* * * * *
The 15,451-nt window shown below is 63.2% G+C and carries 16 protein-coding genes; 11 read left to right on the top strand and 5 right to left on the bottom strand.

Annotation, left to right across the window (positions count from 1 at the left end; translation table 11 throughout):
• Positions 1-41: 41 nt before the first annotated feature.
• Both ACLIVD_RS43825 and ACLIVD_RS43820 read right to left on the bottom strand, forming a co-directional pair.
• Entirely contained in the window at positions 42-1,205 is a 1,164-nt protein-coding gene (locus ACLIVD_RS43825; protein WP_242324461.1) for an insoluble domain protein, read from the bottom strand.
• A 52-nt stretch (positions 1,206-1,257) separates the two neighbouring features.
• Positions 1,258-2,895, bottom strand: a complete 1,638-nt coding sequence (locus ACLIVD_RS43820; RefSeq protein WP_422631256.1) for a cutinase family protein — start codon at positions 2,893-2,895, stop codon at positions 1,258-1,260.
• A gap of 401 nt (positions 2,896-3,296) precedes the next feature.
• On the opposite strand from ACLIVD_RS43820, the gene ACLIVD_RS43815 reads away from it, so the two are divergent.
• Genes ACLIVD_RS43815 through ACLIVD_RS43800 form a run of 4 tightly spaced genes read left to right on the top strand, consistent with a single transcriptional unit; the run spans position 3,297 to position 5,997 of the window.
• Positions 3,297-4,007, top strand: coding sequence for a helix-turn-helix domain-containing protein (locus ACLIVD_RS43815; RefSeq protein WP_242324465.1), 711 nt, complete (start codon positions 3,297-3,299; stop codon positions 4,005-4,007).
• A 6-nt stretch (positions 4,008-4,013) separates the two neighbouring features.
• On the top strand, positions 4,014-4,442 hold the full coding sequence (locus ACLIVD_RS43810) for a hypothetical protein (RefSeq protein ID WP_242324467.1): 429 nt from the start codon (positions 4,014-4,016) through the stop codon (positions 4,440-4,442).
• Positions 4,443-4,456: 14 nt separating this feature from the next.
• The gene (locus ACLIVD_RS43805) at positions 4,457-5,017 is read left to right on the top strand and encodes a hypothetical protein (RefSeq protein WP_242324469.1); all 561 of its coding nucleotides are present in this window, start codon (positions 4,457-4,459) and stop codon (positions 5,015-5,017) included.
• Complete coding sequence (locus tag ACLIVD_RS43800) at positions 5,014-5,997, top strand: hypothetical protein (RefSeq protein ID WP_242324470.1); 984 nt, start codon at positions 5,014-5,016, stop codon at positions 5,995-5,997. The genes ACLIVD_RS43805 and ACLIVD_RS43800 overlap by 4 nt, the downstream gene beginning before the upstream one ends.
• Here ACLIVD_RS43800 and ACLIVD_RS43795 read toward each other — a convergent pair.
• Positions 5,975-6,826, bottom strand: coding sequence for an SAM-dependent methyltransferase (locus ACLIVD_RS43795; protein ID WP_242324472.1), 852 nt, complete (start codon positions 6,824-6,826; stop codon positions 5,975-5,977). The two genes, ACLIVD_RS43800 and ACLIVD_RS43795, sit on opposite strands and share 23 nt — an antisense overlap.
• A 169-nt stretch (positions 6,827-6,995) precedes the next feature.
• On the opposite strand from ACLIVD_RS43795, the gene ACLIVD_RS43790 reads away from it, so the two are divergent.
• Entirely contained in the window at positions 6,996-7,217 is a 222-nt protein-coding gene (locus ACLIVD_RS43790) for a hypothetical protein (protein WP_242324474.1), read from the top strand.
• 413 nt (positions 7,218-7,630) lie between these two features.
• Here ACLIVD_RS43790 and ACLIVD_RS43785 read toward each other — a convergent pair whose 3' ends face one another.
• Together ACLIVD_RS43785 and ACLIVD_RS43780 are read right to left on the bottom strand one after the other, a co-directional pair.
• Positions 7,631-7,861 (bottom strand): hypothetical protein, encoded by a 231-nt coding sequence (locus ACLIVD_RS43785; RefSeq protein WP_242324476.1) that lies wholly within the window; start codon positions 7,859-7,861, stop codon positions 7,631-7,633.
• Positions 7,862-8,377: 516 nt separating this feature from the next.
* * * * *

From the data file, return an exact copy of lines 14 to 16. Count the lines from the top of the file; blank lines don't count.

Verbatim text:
• Positions 4,443-4,456: 14 nt separating this feature from the next.
• The gene (locus ACLIVD_RS43805) at positions 4,457-5,017 is read left to right on the top strand and encodes a hypothetical protein (RefSeq protein WP_242324469.1); all 561 of its coding nucleotides are present in this window, start codon (positions 4,457-4,459) and stop codon (positions 5,015-5,017) included.
• Complete coding sequence (locus tag ACLIVD_RS43800) at positions 5,014-5,997, top strand: hypothetical protein (RefSeq protein ID WP_242324470.1); 984 nt, start codon at positions 5,014-5,016, stop codon at positions 5,995-5,997. The genes ACLIVD_RS43805 and ACLIVD_RS43800 overlap by 4 nt, the downstream gene beginning before the upstream one ends.